Goji berry smoothie bowl

The Truth About Superfoods

Superfoods are an idyllic concept: powerhouse ingredients that will cure all of our nutritional woes with one serving. It is no wonder that as a nation we are in love with the idea of superfoods, and have been for a long time! That feeling of adding spirulina or wheatgrass to a green smoothie after a night out with your friends truly makes you feel like you have restored your health. However, are they all that they are cracked up to be?

What is a superfood?

Technically speaking, there is no scientific definition of a superfood, they just tend to be  nutrient-dense foods. That is, foods that have a whole lot of nutrients in them, they really pack a punch. All foods have nutrients in them, that is the purpose of a food, but some have more than others and different foods contain different nutrients. That is why eating a variety of foods is so important, it ensures we get the variety of nutrients that our body needs. A superfood tends to have a lot of nutrients in a very small serving size, adding a scoop of spirulina to a smoothie will add a lot of nutrients to that smoothie. Whereas for some other foods we may need to eat a lot more of that food to get the same amount of nutrients. This is where the appeal lies, the ability to get maximum benefit out of a minimal amount - allowing us to feel like we have restored ourselves with very little effort. They often tend to be rich in antioxidants and other compounds that are believed to be beneficial for our health. 

How are they different from other foods?

This is where a slight problem arises - they aren't. Plenty of our everyday, standard foods are also rich in nutrients and antioxidants and are extremely healthy for us. Elevating some foods to "superfood" status almost puts down the other foods and creates a superiority complex around health foods. You don't need to eat trendy superfoods to be healthy, in fact, obsessing over only eating these foods is a major component of orthorexia. Our normal fruits, vegetables and protein foods are all amazing sources of nutrients that are designed to give our body what it needs. Foods such as tomatoes, spinach and berries are all extremely nutrient-dense. This isn't to say that there is no benefit to superfoods, they obviously contain lots of amazing things, just that it is important to acknowledge that they aren't the be-all and end-all and that you shouldn't feel bad if you can't afford to buy in to these trendy foods. Focusing on a standard, balanced diet with lots of fresh foods is the best thing you can do for your body. With that being said, let's look at a few of the most popular and the true benefits they can offer us.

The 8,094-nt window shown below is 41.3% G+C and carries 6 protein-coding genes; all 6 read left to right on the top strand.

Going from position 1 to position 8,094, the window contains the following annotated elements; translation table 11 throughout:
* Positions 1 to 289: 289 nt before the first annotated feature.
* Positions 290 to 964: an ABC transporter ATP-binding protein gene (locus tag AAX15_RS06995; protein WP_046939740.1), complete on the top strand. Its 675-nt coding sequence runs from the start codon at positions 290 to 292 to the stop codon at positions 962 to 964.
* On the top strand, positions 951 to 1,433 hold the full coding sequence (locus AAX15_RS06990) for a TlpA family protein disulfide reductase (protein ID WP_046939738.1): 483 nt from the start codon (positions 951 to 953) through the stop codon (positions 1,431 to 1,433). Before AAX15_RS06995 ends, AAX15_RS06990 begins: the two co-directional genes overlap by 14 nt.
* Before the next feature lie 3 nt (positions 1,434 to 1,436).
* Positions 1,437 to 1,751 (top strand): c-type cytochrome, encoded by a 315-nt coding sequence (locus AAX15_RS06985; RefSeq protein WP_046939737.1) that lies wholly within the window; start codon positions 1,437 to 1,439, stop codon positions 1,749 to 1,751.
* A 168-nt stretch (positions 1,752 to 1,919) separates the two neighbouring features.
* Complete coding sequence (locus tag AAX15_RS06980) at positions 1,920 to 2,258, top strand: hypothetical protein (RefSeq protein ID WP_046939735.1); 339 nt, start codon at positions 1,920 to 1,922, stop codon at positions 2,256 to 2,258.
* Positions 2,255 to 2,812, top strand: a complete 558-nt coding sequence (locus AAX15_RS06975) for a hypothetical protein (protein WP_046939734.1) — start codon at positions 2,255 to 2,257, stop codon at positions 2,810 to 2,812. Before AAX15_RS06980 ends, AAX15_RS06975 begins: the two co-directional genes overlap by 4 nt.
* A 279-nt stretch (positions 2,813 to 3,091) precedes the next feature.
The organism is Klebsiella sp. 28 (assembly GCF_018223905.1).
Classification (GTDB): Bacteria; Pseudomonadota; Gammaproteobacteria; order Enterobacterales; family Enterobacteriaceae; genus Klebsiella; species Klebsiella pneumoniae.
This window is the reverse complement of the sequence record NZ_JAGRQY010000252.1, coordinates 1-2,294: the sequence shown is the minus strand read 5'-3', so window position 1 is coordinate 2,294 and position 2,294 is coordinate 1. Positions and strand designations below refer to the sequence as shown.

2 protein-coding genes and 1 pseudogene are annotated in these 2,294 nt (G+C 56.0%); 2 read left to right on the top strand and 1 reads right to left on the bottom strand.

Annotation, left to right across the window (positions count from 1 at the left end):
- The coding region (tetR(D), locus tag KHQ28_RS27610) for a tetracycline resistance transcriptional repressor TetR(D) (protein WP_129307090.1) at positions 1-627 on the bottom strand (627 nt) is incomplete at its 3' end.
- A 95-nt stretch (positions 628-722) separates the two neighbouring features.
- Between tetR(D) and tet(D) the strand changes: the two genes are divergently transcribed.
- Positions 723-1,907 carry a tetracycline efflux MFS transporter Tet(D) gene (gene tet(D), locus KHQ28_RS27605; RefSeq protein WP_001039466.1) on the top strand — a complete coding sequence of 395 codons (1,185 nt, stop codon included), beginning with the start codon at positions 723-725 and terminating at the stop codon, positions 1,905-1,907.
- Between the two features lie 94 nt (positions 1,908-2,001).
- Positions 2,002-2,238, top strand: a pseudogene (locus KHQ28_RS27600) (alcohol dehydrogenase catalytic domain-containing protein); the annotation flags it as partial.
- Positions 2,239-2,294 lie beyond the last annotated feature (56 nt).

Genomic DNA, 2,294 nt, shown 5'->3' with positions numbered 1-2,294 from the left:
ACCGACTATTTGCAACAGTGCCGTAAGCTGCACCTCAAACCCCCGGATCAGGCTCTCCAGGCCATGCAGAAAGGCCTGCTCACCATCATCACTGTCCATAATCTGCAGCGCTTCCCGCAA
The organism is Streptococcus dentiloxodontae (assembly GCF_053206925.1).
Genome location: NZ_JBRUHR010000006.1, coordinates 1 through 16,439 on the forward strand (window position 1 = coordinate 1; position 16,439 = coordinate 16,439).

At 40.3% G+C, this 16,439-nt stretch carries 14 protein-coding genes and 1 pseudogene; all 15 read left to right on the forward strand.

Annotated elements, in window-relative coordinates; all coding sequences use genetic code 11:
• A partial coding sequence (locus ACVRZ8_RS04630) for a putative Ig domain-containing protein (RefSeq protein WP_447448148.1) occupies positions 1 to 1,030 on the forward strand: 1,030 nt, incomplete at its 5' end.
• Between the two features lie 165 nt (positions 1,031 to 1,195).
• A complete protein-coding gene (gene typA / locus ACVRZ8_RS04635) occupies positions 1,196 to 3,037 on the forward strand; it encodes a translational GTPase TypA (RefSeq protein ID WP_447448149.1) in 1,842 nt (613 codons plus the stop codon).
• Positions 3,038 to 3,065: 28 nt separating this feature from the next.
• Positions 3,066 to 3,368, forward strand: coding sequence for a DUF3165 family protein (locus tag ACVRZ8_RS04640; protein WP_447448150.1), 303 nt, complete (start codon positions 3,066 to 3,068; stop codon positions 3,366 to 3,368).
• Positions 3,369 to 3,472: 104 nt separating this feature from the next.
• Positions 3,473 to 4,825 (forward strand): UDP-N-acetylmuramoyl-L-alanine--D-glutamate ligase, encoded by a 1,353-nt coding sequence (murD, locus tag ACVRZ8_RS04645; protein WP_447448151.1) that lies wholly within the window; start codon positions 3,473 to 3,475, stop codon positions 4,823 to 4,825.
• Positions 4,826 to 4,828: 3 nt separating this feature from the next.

1. Spirulina 

While this is technically pond scum, it is pond scum which packs a punch. At over 65% protein, spirulina is rich in omega-3s and essential amino acids. It is also high in B vitamins, calcium, iron and antioxidants. This makes it a great supplement for vegetarians and vegans looking to make up for missing nutrients from meat products. It does sort of taste like pond scum however. 

2. Wheatgrass

Made from the sprouts of certain wheat plants, there are claims that wheatgrass is the most nutrient dense plant out there and that it can cure diabetes. While these claims are mostly unsupported, wheat grass is a rich source of vitamin K, vitamin E, iron and calcium. However recent nutritional analysis has shown that the content of these nutrients is roughly equivalent to spinach or broccoli.

3. Goji Berries

These strange tomato-tasting berries have been used in Chinese medicine for thousands of years. They are rich in vitamin C, antioxidants, essential amino acids, zinc and iron. However, they are traditionally bought dried which will reduce the nutrient content. There isn't much added benefit to a goji berry over many other delicious berries which are also nutrient-rich! They are a tasty, crunchy topping to a smoothie or a granola bowl, but they won't cure cancer!
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